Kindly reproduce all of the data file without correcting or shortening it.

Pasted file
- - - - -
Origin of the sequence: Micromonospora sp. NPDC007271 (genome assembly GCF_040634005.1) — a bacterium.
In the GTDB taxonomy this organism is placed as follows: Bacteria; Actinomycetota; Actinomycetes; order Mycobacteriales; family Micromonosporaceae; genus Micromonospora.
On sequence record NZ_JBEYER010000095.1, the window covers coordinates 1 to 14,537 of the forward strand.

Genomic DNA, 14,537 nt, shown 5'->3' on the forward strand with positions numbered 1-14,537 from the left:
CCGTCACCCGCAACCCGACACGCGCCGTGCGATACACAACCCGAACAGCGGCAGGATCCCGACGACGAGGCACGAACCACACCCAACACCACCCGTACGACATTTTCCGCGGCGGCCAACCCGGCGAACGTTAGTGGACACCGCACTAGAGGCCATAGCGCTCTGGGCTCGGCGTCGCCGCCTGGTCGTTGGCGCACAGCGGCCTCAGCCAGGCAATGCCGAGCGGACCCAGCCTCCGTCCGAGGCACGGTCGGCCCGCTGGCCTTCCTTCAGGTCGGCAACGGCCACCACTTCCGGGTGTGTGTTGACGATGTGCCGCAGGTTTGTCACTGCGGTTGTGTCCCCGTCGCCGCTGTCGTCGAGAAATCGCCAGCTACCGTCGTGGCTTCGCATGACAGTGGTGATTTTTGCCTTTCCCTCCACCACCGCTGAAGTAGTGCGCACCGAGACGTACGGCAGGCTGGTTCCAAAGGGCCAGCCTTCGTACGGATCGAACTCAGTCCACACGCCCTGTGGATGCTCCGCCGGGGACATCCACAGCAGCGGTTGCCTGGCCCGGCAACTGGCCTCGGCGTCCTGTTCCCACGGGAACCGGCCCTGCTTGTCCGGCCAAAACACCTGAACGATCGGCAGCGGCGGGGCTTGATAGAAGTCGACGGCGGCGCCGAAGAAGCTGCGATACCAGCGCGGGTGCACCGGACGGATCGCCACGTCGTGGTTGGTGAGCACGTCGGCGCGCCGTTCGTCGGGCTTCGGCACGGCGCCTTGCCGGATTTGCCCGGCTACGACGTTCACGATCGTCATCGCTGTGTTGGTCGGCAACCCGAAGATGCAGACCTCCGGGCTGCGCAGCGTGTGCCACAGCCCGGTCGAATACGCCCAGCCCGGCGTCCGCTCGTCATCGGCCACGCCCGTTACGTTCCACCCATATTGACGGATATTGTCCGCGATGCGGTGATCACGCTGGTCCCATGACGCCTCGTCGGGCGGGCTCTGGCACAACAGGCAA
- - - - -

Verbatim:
Origin of the sequence: Micromonospora sp. NPDC007271 (genome assembly GCF_040634005.1) — a bacterium.
In the GTDB taxonomy this organism is placed as follows: Bacteria; Actinomycetota; Actinomycetes; order Mycobacteriales; family Micromonosporaceae; genus Micromonospora.
On sequence record NZ_JBEYER010000095.1, the window covers coordinates 1 to 14,537 of the forward strand.

Genomic DNA, 14,537 nt, shown 5'->3' on the forward strand with positions numbered 1-14,537 from the left:
CCGTCACCCGCAACCCGACACGCGCCGTGCGATACACAACCCGAACAGCGGCAGGATCCCGACGACGAGGCACGAACCACACCCAACACCACCCGTACGACATTTTCCGCGGCGGCCAACCCGGCGAACGTTAGTGGACACCGCACTAGAGGCCATAGCGCTCTGGGCTCGGCGTCGCCGCCTGGTCGTTGGCGCACAGCGGCCTCAGCCAGGCAATGCCGAGCGGACCCAGCCTCCGTCCGAGGCACGGTCGGCCCGCTGGCCTTCCTTCAGGTCGGCAACGGCCACCACTTCCGGGTGTGTGTTGACGATGTGCCGCAGGTTTGTCACTGCGGTTGTGTCCCCGTCGCCGCTGTCGTCGAGAAATCGCCAGCTACCGTCGTGGCTTCGCATGACAGTGGTGATTTTTGCCTTTCCCTCCACCACCGCTGAAGTAGTGCGCACCGAGACGTACGGCAGGCTGGTTCCAAAGGGCCAGCCTTCGTACGGATCGAACTCAGTCCACACGCCCTGTGGATGCTCCGCCGGGGACATCCACAGCAGCGGTTGCCTGGCCCGGCAACTGGCCTCGGCGTCCTGTTCCCACGGGAACCGGCCCTGCTTGTCCGGCCAAAACACCTGAACGATCGGCAGCGGCGGGGCTTGATAGAAGTCGACGGCGGCGCCGAAGAAGCTGCGATACCAGCGCGGGTGCACCGGACGGATCGCCACGTCGTGGTTGGTGAGCACGTCGGCGCGCCGTTCGTCGGGCTTCGGCACGGCGCCTTGCCGGATTTGCCCGGCTACGACGTTCACGATCGTCATCGCTGTGTTGGTCGGCAACCCGAAGATGCAGACCTCCGGGCTGCGCAGCGTGTGCCACAGCCCGGTCGAATACGCCCAGCCCGGCGTCCGCTCGTCATCGGCCACGCCCGTTACGTTCCACCCATATTGACGGATATTGTCCGCGATGCGGTGATCACGCTGGTCCCATGACGCCTCGTCGGGCGGGCTCTGGCACAACAGGCAA